If you’re considering starting a blog but don’t know how, this guide is for you. Whether you’re looking to start a business or just make some money on the side, here is the step-by-step guide you’ve been waiting for. This page is jam-packed with great stuff, so I don’t want to waste your time on a long intro. Let’s just dive in.
Why Start a Blog?
Personally, I think starting a blog is an excellent undertaking that more people should consider. But if you’re on the fence, let me tell you my reasons:
- Entrepreneurship is the path to financial independence
Did you know the average millionaire has a minimum of seven different income sources?
Even people living comfortably in middle- or upper-middle class lifestyles often have more than just job income. Most of the people I know that are above “just comfortable” have side hustles, own businesses, or have rental properties.
With certain exceptions, employers aren’t going to pay their employees any more than they have to. If you want more out of life, you’ve got to put more in. While it IS possible to hustle and grind in order to achieve financial freedom (no longer being tied down by your bills, being able to do what you want when you want to) through a day job, in most cases, people who achieve a financially independent lifestyle have done so through entrepreneurship.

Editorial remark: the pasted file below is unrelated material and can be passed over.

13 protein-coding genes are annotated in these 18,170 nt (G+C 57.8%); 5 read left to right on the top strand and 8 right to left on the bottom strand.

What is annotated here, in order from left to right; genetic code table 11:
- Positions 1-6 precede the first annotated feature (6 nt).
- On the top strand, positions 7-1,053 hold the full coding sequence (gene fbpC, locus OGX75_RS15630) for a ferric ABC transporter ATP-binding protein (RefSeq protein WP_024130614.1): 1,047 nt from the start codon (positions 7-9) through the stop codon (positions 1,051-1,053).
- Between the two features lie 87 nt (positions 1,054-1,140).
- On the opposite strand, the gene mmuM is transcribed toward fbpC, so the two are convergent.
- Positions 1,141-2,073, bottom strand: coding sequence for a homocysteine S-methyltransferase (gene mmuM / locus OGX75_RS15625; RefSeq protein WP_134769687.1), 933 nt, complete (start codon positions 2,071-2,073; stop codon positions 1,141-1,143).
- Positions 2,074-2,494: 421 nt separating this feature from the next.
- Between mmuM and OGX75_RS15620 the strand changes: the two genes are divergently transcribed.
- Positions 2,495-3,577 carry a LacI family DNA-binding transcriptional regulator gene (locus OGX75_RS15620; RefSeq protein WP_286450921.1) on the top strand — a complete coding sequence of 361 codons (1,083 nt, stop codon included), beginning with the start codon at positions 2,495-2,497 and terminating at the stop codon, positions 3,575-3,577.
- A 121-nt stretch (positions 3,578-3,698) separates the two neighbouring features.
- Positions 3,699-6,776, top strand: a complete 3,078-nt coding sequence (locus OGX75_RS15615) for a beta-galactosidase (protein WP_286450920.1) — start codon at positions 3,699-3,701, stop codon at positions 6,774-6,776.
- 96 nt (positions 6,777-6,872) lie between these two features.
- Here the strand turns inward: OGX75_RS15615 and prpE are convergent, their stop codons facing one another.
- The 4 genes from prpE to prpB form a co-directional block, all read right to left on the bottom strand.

- Blogging is an ideal business to start in your spare time
In comparison to traditional entrepreneurship, blogging is like a dream come true – you have a very low comparative startup cost (no business loans or finding investors necessary!) and it’s extremely scaleable.
If you’re looking to make an extra $200 to $2,000 a month, you can do that blogging. If you’re willing to put a lot of work into growing your blog, well… there’s bloggers who have $20,000 months. There are bloggers have $200,000 months. You can say they got lucky, or call it a fluke, but the glorious thing about blogging is – many bloggers who have hit high income levels blogging are more than happy to share exactly how they did it.
There is a wealth of instruction, even for free, available for anyone looking to make money blogging. You’d be hard-pressed to find another entrepreneurial community where people are so willing to share their strategies and help you get to their level.
If you’re still not sure whether or not starting a blog is the path for you, I have a handy guide here on how to tell: Should you start a blog? How to tell if it’s right for you – and if it’s NOT.
Note: This post may contain affiliate links, which means if you buy from my link I might make a small commission. This does not affect the price you pay. See the full affiliate disclosure here